Let's say that "accuracy" is not particularly seen as an ESSENTIAL requisite by the good guys @nsslabs.
On the report overview:
Authors: Randy Abrams Orlando Barrera Jayendra Pathak.....
Browser privacy is an issue on the front lines of the browser wars. This comparative report examines the privacy mechanisms built into the browsers of tested vendors, and it assesses their implications for user privacy.
Apple Google Microsoft Mozilla Opera
Too bad that in the actual report there is NO trace of Opera, let alone of Mr. Orlando Barrera:
2013 – Randy Abrams, Jayendra Pathak
Apple, Google, Microsoft, Mozilla
It's usually not a good idea to judge a book by it's cover, but still ....
But let's see the actual content:
NSS Labs Findings
- Default privacy settings vary significantly between browsers.
- Private browsing modes do not eliminate tracking.
- Do Not Track is currently ineffective as a privacy mechanism.
Do Not Track
Currently, the most-discussed browser privacy setting is Do Not Track. The reality of Do Not Track in the browser is that the default setting is a statement of vendor position on privacy. The technology today actually does nothing to protect privacy; however, if proposed legislation prevails and requires honest compliance with the Do Not Track header, IE 10 users will be far better protected by default than will the users of any other current browser.
Multiple studies have indicated that consumers desire control over whether or not they are tracked; yet IE is the only browser to ship with Do Not Track effectively enabled on installation.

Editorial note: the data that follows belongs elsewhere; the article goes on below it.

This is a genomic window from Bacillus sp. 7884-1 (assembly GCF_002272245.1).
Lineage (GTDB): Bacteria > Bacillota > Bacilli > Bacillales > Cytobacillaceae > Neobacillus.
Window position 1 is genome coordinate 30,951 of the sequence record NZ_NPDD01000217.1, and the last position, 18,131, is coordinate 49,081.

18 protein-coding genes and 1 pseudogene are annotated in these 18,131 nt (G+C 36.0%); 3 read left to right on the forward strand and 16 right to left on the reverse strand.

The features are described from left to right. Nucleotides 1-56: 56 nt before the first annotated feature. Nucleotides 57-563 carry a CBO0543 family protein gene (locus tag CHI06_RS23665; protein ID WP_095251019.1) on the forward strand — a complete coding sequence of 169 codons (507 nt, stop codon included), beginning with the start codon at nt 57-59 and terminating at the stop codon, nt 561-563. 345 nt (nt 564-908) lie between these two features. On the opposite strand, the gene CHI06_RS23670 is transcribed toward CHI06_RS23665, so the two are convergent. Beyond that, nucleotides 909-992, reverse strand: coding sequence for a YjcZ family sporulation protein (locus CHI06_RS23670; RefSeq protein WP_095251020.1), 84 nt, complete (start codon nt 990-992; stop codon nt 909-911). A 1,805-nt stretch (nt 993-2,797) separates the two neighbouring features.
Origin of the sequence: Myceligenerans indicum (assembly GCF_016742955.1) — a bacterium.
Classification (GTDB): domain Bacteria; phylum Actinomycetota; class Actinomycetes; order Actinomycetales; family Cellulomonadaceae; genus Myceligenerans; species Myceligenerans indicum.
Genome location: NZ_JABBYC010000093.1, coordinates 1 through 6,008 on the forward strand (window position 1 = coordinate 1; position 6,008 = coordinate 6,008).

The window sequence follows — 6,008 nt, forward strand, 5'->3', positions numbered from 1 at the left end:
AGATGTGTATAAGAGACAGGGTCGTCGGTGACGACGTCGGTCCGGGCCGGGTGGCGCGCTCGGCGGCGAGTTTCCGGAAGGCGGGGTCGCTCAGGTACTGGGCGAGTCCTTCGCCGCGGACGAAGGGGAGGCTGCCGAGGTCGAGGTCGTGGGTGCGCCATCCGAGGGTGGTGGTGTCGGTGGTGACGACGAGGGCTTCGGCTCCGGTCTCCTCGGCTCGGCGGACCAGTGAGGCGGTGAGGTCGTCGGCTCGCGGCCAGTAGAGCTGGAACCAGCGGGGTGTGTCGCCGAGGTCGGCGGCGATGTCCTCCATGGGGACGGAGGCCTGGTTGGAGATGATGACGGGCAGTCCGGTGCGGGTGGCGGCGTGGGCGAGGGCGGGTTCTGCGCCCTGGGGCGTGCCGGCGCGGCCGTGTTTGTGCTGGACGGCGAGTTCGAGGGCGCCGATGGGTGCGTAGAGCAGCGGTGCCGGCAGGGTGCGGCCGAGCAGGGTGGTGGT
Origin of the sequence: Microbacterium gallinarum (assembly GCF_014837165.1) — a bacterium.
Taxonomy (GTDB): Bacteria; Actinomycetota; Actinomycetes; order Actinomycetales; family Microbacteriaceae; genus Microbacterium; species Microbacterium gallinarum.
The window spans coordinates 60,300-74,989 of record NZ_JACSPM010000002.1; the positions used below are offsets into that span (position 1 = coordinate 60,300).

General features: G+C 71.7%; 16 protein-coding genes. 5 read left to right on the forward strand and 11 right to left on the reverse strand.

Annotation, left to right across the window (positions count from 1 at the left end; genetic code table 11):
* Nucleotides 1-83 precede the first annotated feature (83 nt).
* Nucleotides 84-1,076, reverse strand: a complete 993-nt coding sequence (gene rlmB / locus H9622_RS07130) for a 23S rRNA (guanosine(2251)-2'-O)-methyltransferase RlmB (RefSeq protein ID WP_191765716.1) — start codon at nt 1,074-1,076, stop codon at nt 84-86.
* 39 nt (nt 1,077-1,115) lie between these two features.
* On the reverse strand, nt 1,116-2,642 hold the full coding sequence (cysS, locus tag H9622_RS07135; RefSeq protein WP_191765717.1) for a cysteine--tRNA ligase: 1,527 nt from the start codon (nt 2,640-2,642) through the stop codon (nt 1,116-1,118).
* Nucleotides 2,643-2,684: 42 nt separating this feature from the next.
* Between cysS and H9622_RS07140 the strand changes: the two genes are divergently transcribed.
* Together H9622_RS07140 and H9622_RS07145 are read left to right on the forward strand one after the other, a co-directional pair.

Basically imagine that Philips (say) starts implementing in all it's domestic appliances a new additional protection against short circuits that depends on compatibility with the mains line (and that NO provider of electricity on Earth implements).
Panasonic (say) has not this additional protection circuit (as it is NOT required by current standards).
WHEN (and IF) the standard WILL BE changed AND the electricity provider WILL provide compatible electricity/lines, THEN the Philips' thingies WILL HAVE additional protection when compared to Panasonic's.
NOW and UNTIL THEN, NO additional protection of ANY KIND is provided.
By that time, most probably, the products will be end of line/obsolete.
And BTW, I lied in the above example, it is not that the circuit is not already present in the Panasonic appliance, only, in order to save some electricity NOW, it is turned off and can be turned on by simply setting a little switch.
I have rarely seen a report as worthless as that one.
Among the other things, I am quite perplexed by the new, innovative definition of "honest compliance" in all my years I thought that you could put no qualification to "compliance", something is either compliant or it is not, and no one cares if such compliance is reached honestly, dishonestly, with good will or bad will, etc.) as long it is reached .